On Sunday, September 22 at 2:15 pm in La Rochelle 90 solo racers representing 13 different nationalities and including 78 rookies (bizuths) will start the first of two stages of the 22nd edition of the Mini-Transat La Boulangère. As before every major race, Tip & Shaft confers with specialists about the favorites.
Series: Ambrogio Beccaria above the lot?
In the series division 68 boats start. It is the opinion of our specialists if there is a favorite at all it would be the Italian Ambrogio Beccaria. Last year he won five of the six races he took part in and has already notched up three wins in five races so far in 2019 on his Pogo 3 Geomag. “He has mastered his subject, has already raced the Mini-Transat, he also completed a stage of the Defi Atlantique this winter on a Class 40 (with Catherine Pourre), so he has the experience of the length of race, he is at the top of the pile “, confirms Tanguy Leglatin. Hugo Dhallenne adds: “He always goes fast and often makes very good options, I sailed beside him, I saw him cross a cloud 10,000 times better than me, he is really strong.” Denis Hugues is not so sure “Ambrogio has the label of favorite, but he is no longer out there on his own. On the Transgascogne (12th place), he took a bad option on the second stage, and already on the first, he was on the back foot.” For Rémi Aubrun, “Ambrogio has a bit of pressure because he did not have the same high level of results as last year, but if he does not push too hard and does the right things at his own pace, he will win.”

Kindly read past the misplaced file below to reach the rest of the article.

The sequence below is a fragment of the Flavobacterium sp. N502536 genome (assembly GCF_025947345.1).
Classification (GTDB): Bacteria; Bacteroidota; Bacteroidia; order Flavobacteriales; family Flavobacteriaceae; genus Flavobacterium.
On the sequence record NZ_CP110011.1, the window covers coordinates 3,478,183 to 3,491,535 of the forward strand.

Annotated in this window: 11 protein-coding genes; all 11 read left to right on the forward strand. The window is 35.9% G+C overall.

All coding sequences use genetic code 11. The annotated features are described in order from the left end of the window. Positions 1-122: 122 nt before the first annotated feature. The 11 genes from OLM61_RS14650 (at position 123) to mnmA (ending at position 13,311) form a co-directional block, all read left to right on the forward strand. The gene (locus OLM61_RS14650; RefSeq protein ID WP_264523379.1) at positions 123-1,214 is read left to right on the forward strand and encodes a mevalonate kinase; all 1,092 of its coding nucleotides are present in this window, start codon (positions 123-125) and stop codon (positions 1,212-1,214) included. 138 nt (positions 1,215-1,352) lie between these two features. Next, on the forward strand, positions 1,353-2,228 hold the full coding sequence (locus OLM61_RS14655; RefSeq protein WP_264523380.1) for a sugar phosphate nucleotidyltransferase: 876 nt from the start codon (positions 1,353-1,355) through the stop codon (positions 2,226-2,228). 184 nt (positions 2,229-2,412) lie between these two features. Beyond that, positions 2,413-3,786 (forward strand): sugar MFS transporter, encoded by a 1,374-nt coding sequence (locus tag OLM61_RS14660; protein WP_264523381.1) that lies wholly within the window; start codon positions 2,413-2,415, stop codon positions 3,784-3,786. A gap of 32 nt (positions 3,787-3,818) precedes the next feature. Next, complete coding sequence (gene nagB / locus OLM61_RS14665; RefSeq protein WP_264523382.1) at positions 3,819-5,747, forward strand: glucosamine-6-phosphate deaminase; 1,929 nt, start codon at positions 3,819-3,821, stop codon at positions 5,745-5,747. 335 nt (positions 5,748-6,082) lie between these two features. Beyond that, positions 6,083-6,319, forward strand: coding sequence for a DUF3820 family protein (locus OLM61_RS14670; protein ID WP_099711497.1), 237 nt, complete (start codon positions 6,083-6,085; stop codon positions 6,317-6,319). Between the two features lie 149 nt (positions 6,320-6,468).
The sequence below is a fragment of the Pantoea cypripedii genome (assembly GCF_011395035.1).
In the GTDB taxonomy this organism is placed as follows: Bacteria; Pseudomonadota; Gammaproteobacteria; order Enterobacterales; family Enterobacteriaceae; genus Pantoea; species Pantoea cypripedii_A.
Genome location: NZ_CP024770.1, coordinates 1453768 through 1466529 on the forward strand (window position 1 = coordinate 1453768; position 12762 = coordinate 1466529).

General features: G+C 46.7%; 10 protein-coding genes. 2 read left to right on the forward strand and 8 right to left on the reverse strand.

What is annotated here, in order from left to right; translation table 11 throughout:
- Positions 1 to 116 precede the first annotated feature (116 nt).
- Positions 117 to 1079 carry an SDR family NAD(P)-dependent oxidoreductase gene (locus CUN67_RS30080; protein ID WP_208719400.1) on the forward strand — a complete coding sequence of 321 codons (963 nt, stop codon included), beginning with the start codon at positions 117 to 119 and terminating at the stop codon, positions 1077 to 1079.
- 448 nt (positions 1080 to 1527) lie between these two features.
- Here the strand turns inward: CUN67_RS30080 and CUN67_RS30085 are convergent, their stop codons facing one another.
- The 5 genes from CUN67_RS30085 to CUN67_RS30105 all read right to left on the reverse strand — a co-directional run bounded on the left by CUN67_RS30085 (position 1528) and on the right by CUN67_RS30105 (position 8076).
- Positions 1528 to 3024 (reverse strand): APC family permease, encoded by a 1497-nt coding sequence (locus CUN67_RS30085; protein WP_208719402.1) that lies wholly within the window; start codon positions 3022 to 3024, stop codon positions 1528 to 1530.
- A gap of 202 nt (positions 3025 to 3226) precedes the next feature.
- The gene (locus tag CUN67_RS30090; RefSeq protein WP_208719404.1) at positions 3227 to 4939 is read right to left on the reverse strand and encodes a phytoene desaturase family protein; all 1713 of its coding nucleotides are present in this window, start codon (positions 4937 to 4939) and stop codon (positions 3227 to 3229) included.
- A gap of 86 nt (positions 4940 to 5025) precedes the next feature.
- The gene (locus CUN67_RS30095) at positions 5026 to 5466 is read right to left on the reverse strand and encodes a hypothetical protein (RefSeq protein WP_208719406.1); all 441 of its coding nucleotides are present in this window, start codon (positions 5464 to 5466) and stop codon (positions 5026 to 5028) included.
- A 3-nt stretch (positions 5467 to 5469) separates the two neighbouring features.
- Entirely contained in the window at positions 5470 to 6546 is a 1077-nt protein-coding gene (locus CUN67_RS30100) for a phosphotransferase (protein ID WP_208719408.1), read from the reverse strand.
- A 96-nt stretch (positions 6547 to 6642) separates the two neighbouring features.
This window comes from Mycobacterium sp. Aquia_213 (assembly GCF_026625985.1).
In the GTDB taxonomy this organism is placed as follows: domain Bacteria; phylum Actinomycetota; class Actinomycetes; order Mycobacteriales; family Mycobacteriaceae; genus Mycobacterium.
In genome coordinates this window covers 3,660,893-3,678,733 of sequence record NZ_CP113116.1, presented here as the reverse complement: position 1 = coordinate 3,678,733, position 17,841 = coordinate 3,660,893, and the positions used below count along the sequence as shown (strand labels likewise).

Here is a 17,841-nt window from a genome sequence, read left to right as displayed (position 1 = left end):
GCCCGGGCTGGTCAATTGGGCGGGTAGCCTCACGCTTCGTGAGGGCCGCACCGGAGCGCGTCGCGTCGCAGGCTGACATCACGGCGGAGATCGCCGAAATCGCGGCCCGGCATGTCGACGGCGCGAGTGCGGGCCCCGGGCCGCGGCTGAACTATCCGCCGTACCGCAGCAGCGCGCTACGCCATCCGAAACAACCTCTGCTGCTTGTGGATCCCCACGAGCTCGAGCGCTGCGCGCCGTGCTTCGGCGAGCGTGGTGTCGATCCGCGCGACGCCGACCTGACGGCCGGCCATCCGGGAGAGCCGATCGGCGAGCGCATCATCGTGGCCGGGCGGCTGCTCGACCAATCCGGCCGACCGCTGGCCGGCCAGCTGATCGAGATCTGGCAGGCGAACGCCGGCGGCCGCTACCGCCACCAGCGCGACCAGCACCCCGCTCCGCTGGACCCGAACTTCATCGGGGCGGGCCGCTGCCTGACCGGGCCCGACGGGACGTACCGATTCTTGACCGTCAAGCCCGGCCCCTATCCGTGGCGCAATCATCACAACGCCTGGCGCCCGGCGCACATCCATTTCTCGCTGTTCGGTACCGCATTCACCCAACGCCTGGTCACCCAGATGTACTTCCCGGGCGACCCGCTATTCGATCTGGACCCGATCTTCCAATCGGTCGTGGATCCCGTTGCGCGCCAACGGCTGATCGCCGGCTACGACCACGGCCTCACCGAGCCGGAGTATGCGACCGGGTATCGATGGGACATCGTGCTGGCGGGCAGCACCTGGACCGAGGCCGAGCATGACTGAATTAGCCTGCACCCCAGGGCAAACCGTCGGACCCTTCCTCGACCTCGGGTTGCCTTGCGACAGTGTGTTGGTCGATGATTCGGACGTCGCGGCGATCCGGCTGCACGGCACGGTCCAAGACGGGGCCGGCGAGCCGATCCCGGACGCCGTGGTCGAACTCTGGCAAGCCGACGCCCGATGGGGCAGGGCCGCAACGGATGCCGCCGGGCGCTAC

His main rivals ? Denis Hugues suggests Matthieu Vincent (L’Occitane en Provence), winner of two stages of the Transgascogne, Arnaud Machado (Pro Yachting Sogelink), “He is a lake man (Geneva) who goes very fast when there is not a lot of wind “(first in the Mini in May and second on the Trophy Marie-Agnès Péron), and also Félix de Navacelle (Youkounkoun), second of the Pornichet Select and third of the Transgascogne. To this list, Rémi Aubrun adds Amélie Grassi (Action Enfance), “who will be on the podium”, Pierre Le Roy (Arthur Loyd), Nicolas D’Estais (Cheminant-Ursuit) and Sébastien Guého (Technique Sailing-GSea Design).
All these sailors are in the Pogo 3: so must we conclude that the Verdier designs stay ahead of the new scows by David Raison (five Maxis are at the start) or Etienne Bertrand (three Vectors)? “The Maxi is progressing, it is taking a little longer than expected because of reliability issues, but also because nobody has yet managed to put it all together, namely the programme and the time, maybe we will see if they manage to keep up a high average pace over time.” Leglatin says, “ As for the Vector, the boat seems more complicated in use, Kéni (Piperol) and Antoine (Oulhen) have not had the time to set them up well yet….”
Owner of a Maxi on which he finished second in the Transgascogne, Hugo Dhallenne adds: “Modifications have been made to remedy the problems, the boats are generally reliable but are still far from the level of the Pogo 3, which have a little less out and out speed potential but you can go quickly right away. “ On the Maxis he says: “On the Mini-Fastnet, at 130 degrees to the wind and in 25 knots, I did not take a wave on the deck whereas under these conditions in Pogo 3, you are soaked. And even for the skippers’ morale and fatigue, that makes such a difference is huge.” Lipinski confirms: “The scows are much easier to sail than the Pogo 3 which are hard work. I remember that the arrival of the last Mini, the guys were covered with sores and marks and said” Never again! “You’re under water all the time, it’s extremely hard to live.” Under these conditions, Hugo Dhallenne would put some money on Paul Cloarec (Branchet Sonergia), “He is the one with the most miles on the clock and has a new spi and so even more efficient. “